Coinciding with the identification of a deep seated evolutionary programing expressed in cultural institutions, there is the cultural programming many of us received concerning a Judeo-Christian eschatology. Won't the Meek eventually inherit the Earth? Won't the sinful (re: those nasty anti-environment captains of industry!) be judged, and some Kingdom of Heaven finally be revealed all around us? How many people that grew up with these ideas (and may have discarded their beliefs) are still influenced by these hopes?

Aug. 12th, 2010 01:21 pm (UTC)
Re: a meandering comment
Hi B,

Great observations. Thank you for posting them.

I did cringe with self-recognition when I first read Mickey Folley's "The Doomer's Curse," and so I decided I really needed to look that position straight in the eye. Mickey, unlike the second guest, Randall Parker, did not say that the Doomers are wrong (and he doesn't really seem to be a Prepper), only that they are attracted to the Doomer position because it vindicates their position as meek losers in this society based on cut-throat competitiveness.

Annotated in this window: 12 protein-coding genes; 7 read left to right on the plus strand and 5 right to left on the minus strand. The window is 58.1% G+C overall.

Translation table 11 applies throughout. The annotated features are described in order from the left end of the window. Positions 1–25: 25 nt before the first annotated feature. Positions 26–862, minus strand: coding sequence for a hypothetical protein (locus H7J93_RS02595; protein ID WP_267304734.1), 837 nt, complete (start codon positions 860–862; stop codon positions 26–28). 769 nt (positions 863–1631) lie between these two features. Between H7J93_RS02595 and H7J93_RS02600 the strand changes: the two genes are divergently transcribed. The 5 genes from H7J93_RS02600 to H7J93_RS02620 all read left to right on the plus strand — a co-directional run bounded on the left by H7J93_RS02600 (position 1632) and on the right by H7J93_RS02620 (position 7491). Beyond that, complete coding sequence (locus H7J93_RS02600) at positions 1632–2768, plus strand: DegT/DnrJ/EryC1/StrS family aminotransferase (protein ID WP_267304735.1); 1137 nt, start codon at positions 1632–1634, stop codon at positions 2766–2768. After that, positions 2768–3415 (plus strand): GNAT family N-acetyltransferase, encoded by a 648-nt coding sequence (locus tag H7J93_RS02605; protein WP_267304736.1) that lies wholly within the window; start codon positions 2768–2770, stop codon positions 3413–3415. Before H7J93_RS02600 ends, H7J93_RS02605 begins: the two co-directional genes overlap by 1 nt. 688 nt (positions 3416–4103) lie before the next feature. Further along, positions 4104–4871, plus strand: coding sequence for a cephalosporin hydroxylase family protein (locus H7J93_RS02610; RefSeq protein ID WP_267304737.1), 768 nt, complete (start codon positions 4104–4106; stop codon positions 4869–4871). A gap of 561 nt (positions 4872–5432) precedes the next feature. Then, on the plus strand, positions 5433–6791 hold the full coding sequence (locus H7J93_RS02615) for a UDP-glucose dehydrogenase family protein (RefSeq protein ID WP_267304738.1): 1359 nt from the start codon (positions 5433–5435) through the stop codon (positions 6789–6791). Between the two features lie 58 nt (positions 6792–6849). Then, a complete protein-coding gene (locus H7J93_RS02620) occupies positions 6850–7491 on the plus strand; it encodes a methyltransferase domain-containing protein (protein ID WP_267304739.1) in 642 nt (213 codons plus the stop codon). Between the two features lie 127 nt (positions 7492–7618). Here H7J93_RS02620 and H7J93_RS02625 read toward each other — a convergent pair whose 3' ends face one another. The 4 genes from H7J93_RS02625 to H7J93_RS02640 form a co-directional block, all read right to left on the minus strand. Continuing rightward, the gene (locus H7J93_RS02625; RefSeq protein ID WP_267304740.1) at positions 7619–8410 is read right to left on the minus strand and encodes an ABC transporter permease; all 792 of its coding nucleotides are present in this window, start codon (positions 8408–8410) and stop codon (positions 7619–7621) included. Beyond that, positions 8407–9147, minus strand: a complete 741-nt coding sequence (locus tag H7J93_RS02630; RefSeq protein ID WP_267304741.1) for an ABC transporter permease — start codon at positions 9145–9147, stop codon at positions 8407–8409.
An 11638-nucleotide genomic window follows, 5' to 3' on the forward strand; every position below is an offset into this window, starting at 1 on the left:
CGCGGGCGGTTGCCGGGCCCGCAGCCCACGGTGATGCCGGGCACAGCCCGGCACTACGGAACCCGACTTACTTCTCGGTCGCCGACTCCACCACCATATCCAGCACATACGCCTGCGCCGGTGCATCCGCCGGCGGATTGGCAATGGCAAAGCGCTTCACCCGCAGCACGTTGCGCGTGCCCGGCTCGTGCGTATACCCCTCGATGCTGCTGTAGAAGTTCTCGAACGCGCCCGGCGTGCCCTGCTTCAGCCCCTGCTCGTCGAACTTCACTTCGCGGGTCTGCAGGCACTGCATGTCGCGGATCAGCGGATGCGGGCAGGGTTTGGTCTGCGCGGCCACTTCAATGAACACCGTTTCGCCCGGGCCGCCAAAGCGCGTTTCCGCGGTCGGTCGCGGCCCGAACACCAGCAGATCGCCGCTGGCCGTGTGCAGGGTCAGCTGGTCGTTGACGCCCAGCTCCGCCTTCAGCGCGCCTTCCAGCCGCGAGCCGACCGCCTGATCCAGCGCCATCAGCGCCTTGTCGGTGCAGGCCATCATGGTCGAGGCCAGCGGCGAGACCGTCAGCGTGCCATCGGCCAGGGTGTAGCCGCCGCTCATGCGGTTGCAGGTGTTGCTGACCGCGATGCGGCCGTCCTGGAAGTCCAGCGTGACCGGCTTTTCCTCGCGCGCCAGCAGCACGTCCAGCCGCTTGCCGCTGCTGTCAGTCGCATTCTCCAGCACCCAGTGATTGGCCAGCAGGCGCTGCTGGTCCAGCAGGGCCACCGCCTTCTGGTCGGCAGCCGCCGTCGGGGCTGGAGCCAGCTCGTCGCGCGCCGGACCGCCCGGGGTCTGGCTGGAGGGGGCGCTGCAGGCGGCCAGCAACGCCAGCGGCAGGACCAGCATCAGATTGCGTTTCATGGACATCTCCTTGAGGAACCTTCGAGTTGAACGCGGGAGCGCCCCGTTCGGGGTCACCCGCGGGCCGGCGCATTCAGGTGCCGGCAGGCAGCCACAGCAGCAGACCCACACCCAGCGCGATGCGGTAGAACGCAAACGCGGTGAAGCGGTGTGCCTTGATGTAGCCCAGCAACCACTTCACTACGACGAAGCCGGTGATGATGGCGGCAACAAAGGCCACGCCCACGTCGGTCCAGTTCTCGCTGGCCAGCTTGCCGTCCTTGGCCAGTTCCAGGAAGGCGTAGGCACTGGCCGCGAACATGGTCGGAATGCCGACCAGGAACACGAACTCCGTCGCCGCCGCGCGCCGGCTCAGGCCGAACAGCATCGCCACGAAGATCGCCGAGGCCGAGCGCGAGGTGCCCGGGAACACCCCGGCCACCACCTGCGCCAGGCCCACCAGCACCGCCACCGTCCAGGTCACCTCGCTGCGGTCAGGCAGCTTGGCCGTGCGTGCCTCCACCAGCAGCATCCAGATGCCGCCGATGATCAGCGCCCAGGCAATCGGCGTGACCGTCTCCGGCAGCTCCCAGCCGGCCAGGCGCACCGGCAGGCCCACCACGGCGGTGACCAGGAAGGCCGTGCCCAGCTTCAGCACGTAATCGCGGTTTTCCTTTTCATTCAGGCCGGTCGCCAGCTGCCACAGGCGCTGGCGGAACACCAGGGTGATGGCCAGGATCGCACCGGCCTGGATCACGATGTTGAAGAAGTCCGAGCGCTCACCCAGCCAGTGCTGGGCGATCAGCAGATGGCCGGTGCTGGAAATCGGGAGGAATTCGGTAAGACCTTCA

Concerning the Judeo-Christian eschatology angle, you might check out my conversation with John Michael Greer in episode 120 of the C-Realm Podcast:


Thanks again for listening and providing feedback.

Live long and prosper.

Aug. 13th, 2010 08:17 pm (UTC)
A Doomer's Confession
I bristled slightly when I heard "the Doomer's Curse" mainly from having an aspect of the Doomer position laid bare in front of us. But also from a personally felt identification with the narrative. Growing up as a sensitive, imaginative, non-competitive kid surrounded by ballistic dickheads in a world that does not value my talents made me very susceptible to the Doomer script. There were times when I prayed for things to go down in flames. When the 911 bombings happened, I was giddy, feeling some sort of vindication through that tragedy. As I grew older, I slowly began to realize that this mentality was crippling me. That it was bringing me to a cognitive impasse that made me unable to pursue any endeavors. I now realize that there is a difference between predicting destruction and wishing for it. Hoping for destruction is a litmus test for insecurity, and everyone in this community should be vigilant of this red flag in their emotional health. I have children now and I am working to create a world for them, rather than wallowing in the destruction of the current one.
( 11 comments — Leave a comment )